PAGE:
Chevron Teams with Apple for Mobile Payments at the Pump

by Matt Klassen on December 31, 2014

For several years now mobile payment technology has existed at the periphery of smartphone applications, with every company fighting over form factor and struggling to encourage mass consumer adoption. As many speculated, however, all the mobile payment revolution really needed to garner significant consumer attention was the arrival of Apple.

Since the Cupertino company first introduced its Apple Pay service earlier this year the mobile payment industry has skyrocketed, and it looks like 2015 will be no different, as the company is looking for different ways to make paying with your smartphone the default option. In fact, the next major destination for Apple’s aggressive expansion of its Apple Pay service will likely be the gas pump, replacing the already easy pay-at-the-pump credit card solution with its own convenient mobile option.

Chevron revealed earlier this week through its official Twitter account that the gas company is working closely with Apple to provide Apple Pay service at its stations in the United States. While some other gas retailers currently do provide Apple Pay in store, Chevron is looking to take Apple’s mobile payment service to an entirely new level, replacing the need for traditional payment cards entirely.

The original revelation via Twitter noted that Chevron hopes to have Apple Pay in place at pumps across the country sometime in 2015, a tweet that was subsequently amended to say that no official timetable is currently in place for delivering Apple Pay, only that the gas company was working with Apple to make it happen as soon as possible.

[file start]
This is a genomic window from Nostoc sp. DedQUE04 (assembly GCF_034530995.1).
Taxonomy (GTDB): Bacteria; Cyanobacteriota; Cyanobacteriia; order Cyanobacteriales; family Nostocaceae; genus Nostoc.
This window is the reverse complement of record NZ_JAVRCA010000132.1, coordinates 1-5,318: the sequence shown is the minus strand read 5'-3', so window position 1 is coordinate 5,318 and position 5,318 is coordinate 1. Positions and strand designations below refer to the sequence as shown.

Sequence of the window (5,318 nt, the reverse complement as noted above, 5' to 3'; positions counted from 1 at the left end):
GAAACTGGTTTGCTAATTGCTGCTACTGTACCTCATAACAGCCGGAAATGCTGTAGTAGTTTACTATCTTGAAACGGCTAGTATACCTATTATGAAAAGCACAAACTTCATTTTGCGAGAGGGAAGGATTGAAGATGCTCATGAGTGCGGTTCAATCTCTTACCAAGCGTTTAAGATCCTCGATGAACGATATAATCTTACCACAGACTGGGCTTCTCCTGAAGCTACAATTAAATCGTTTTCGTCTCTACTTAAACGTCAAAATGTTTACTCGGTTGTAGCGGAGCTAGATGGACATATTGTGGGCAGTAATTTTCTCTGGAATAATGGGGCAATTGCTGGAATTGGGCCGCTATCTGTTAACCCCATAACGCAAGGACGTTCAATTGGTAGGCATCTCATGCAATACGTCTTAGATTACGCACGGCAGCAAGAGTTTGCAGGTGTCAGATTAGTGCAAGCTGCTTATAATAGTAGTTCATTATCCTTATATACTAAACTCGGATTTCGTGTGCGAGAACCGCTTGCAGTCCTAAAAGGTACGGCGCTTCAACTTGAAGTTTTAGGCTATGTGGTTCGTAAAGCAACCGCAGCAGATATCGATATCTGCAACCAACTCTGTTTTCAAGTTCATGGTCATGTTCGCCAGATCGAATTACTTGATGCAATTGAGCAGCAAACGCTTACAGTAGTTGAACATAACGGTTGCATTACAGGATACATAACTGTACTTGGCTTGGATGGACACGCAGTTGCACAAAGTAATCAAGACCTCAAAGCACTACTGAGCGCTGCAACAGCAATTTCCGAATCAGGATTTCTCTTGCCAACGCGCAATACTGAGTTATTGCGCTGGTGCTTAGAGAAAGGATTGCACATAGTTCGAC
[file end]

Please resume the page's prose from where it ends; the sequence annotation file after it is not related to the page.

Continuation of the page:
As mentioned, there are several gas companies that currently deploy Apple Pay as an in-store payment method, notably Chevron itself and rival Texaco, but as of yet the service isn’t available at the pump. As TechCrunch writer Darrell Etherington explains, “Card-based payment at the pump is a huge boon for drivers, and NFC terminals built in to the pumps would make it even easier to fuel up with Apple’s new online payment solution.”

Despite the fact mobile payment has been around for several years now, with the fledgling Apple Pay service the Cupertino company can now boast being among the most successful mobile payment platforms available, unifying a market hampered by fragmentation as companies have long battled to secure a default form factor.

“Apple Pay accounted for 1 percent of digital transactions in November according to research firm ITG, which reveals it to be a strong competitor to PayPal, the only other player out there achieving much success,” Etherington notes, a clear indication that Apple Pay has a chance to become the consumer choice for mobile payments.

But while expansion into the realm of at-the-pump gas payments will help Apple rapidly expand its payment service, the true measure of success will be the continued adoption by retailers. “Nothing short of omnipresent acceptance will let it do more than linger in the low single digits of digital transactions,” Etherington writes, and he’s right on the mark.

While Apple has achieved more in six months than most mobile payment services have in four years, the fact remains that in order for widespread adoption to take place Apple Pay needs to become more than a niche option, it needs to become a ubiquitous presence in our lives, easier and safer than credit cards and accepted anywhere people need to pay. If Apple can achieve that, well the mobile payment revolution may finally achieve what it originally set out to do, to radically alter how we spend our money.

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Written by: Matt Klassen. Follow by: RSS, Twitter, Facebook, or YouTube.

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